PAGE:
The OECD has gone from defending the existing system to weighing up proposals for radical change. It may be that the commonality between all the different approaches the Paris-based organisation has explored is that they each require a shift of gears.


This means there could well be a shift away from the ALP in favour of different principles. However, it's impossible to break with the existing system completely.


"We don't have the luxury of starting with a blank piece of paper," Collier says. "Going beyond the arm's-length principle raises the question of the relationship with it in the first place."



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"Each of the three proposals represents a different way of thinking," he continues. "There are no mechanisms and no infrastructure in place right now for these changes. It would be very tempting to conclude it's just not possible to resolve these problems."


There will inevitably be compromises given the growing number of countries involved in the talks and the range of competing interests in the background. However, the OECD is more aware of these factors than ever before. It's no longer just about technical expertise.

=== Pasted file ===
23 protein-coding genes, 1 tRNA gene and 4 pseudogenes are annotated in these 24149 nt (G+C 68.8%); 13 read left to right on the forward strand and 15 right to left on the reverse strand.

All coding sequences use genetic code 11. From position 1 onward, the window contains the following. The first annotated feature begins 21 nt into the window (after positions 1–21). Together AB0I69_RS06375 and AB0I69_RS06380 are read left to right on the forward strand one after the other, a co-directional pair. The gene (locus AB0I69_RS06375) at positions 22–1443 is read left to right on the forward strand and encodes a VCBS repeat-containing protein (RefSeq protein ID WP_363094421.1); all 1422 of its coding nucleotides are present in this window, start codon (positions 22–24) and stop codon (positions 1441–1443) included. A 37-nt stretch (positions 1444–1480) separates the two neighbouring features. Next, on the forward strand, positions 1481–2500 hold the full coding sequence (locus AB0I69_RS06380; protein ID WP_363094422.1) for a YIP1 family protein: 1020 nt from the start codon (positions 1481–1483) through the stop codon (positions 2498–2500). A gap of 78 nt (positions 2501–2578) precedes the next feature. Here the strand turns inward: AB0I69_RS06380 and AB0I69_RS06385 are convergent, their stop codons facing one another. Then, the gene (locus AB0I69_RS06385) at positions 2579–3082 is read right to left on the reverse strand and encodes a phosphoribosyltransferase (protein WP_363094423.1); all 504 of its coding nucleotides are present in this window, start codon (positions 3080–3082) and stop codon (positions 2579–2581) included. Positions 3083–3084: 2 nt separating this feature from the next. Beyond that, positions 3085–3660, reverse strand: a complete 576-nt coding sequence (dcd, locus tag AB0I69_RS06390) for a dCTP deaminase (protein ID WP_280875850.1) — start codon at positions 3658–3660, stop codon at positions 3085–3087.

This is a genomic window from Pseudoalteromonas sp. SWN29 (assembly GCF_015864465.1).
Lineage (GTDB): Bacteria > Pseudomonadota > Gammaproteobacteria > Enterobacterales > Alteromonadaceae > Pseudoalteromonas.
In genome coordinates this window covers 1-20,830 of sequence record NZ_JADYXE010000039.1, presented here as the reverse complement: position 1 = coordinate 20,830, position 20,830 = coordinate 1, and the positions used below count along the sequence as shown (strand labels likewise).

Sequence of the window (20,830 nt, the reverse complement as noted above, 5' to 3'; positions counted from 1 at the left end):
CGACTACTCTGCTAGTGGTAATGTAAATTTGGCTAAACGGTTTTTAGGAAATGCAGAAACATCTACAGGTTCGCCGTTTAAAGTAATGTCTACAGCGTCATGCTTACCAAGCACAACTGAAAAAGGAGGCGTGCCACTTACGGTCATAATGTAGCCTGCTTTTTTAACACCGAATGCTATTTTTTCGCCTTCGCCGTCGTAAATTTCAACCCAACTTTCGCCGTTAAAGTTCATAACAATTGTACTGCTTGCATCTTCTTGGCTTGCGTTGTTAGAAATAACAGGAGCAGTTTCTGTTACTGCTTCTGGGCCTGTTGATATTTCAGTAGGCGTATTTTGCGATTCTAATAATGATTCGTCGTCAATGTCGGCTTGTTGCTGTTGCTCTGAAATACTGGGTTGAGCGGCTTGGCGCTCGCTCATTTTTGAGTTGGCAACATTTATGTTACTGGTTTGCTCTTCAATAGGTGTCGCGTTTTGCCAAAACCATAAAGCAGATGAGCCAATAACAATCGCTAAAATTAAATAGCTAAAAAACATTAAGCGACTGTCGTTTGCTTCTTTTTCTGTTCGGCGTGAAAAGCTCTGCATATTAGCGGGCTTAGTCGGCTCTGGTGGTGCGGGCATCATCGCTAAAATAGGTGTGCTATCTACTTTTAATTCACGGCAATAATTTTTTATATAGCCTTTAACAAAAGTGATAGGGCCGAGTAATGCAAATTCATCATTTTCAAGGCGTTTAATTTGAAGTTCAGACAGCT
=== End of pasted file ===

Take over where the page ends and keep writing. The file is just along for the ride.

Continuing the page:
"There is no point in adopting policies with no practical use in the real world," Collier says. "The question is, are we going to be able to live with the inevitable trade-offs?"


"There is no political appetite to get rid of the ALP and take on a completely different allocation approach," he stresses. "Technically, it would be a massive undertaking."


The OECD has always been eager to consult businesses, as well as stakeholders in civil society and academia. In the past, it was possible to draw up proposals in relative isolation and governments would make theory practical. Those days are long gone.